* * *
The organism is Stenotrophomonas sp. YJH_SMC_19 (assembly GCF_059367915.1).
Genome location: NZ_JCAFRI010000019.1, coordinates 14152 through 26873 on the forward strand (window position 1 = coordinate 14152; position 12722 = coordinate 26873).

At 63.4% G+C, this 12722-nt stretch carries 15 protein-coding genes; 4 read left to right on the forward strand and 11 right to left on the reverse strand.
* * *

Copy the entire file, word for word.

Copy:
The organism is Stenotrophomonas sp. YJH_SMC_19 (assembly GCF_059367915.1).
Genome location: NZ_JCAFRI010000019.1, coordinates 14152 through 26873 on the forward strand (window position 1 = coordinate 14152; position 12722 = coordinate 26873).

At 63.4% G+C, this 12722-nt stretch carries 15 protein-coding genes; 4 read left to right on the forward strand and 11 right to left on the reverse strand.